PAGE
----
Registration for the 2015 Kay Motsepe Schools Cup has closed and Harmony High School of Virginia, the 2014 Free State champions and the most successful school in the tournament over the past five years, are hard at work preparing for their opening cluster level matches, and determined to represent the province at the national finals once again this year.
Harmony coach, Pitso Mokoena, has been with the school since 2008 and has guided them to two national titles – in 2008 and 2011. He sees that 2008 victory as his greatest achievement. He didn’t have a lot of time to prepare that year and injuries meant that they played in the national finals with just 12 players in the squad.
“Winning the 2011 Kay Motsepe Schools Cup was easier” he said. “I think that the 2011 team was the best team I have coached. They were talented and they made my job very easy.”
This year Harmony will play with a completely new team. The entire under-17 team that won a key knockout tournament in 2014 and also participated in the SAB Regional League has been promoted and they will join seven of last year’s under-19 players.
“All are currently training together, but we will select the best players for the Kay Motsepe Schools Cup and it does not necessarily have to include last year’s players,” he said.
“We also compete in open tournaments and leagues to give the players experience with teams other than schools as they grow and learn this way.”
In the cluster phase of the Kay Motsepe Schools Cup, the team will be playing against local schools, but Mokoena said they will not underestimate them. “Every year teams grow, they have new talented players and there’s no guarantee that Harmony will win every year.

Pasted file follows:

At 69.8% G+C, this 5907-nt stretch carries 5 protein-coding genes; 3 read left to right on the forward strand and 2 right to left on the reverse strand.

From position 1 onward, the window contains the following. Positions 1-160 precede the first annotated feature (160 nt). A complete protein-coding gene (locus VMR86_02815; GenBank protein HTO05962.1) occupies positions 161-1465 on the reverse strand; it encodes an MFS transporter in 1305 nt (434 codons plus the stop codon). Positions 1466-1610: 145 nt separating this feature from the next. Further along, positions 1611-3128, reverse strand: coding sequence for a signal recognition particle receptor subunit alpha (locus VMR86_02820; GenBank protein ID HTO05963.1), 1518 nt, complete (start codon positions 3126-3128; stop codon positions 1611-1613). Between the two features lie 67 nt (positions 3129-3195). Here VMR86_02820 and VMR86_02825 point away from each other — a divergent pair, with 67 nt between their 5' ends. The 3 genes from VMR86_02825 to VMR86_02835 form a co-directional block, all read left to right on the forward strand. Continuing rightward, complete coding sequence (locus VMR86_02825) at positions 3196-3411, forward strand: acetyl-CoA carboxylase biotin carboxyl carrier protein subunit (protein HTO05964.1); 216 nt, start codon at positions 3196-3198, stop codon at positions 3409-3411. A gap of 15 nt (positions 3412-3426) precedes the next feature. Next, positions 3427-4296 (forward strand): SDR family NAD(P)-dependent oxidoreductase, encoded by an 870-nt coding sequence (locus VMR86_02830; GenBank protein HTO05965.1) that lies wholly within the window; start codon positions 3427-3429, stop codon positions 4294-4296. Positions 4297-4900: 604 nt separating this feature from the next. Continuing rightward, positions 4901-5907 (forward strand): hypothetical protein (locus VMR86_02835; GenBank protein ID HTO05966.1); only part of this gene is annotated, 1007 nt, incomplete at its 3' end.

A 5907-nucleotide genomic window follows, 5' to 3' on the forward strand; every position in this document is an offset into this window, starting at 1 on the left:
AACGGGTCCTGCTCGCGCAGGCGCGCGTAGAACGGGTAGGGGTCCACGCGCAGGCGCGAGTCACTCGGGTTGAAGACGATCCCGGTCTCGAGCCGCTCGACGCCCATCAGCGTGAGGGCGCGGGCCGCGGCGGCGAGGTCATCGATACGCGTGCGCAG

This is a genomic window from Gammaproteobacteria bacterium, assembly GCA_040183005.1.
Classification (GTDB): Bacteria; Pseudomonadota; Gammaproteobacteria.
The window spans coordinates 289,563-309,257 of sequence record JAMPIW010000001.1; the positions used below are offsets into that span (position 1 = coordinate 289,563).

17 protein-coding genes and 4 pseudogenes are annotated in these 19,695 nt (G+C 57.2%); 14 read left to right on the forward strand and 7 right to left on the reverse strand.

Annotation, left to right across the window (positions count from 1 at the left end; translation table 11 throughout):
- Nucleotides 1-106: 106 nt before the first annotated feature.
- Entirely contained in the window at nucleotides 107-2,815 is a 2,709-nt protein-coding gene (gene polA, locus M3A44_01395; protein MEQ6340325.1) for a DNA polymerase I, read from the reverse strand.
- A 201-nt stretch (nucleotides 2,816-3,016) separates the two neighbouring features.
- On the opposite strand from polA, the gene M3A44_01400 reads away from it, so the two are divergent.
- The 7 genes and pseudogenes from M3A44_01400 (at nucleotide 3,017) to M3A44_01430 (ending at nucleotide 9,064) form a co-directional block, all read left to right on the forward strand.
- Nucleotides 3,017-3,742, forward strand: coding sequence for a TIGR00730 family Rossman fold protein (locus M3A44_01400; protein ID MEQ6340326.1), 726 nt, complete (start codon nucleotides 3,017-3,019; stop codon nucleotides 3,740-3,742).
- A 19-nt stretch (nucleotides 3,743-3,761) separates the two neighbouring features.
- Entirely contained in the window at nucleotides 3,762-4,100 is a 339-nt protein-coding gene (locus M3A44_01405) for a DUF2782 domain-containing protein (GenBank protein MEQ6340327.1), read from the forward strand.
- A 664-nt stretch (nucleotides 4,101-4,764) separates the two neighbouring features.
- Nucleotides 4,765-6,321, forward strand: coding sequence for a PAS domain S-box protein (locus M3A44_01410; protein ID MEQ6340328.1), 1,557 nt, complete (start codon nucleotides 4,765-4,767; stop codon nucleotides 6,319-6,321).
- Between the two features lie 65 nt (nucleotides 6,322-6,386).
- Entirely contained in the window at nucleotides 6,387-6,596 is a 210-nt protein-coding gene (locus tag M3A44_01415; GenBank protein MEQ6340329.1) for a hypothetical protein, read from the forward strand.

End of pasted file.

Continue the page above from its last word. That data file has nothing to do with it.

“But we try to be optimistic,” he said. “We have always represented Free State in this tournament and we know that other schools in Free Sate are gunning for the title and are working hard to make sure that they get that title. We don’t take competition lightly. Local rivals HTS Louis Botha are a very strong team and they are the team that could well give us a challenge. In 2013 they took the provincial title away from us for the first time and they will be a threat again this year.”
Mokoena’s coaching philosophy is based on hard work and a good relationship with his players. “Soccer is an ever-evolving sport and as a coach you need to develop your skills by attending coaching clinics, getting more qualifications and equipping yourself with what’s current,” he says.
“You also have to be a father figure to the players. You need to build and maintain relationships with all your players. You need to be open to being a father/mentor to them, so that they can be open to you in return.”
For Mokoena the biggest challenge is having to deal with the players’ attitudes. “You sometimes have players that think that they are the best thing that has happened to the team; they tend to be egotistical. As a coach you need to be able to bring down those egos. I try to make it a team problem which needs to be resolved as a team.”
As for his own future, Mokoena believes the next step is coaching PSL teams. “I look up to the likes of Rulani Mokoena (former coach of Mamelodi Sundowns Academy), who started with the junior team and is now the assistant coach for Mamelodi Sundowns first team. That’s my next step, I want to start with a developing team in the PSL and take it to greater heights. I give myself about three years to reach that level.”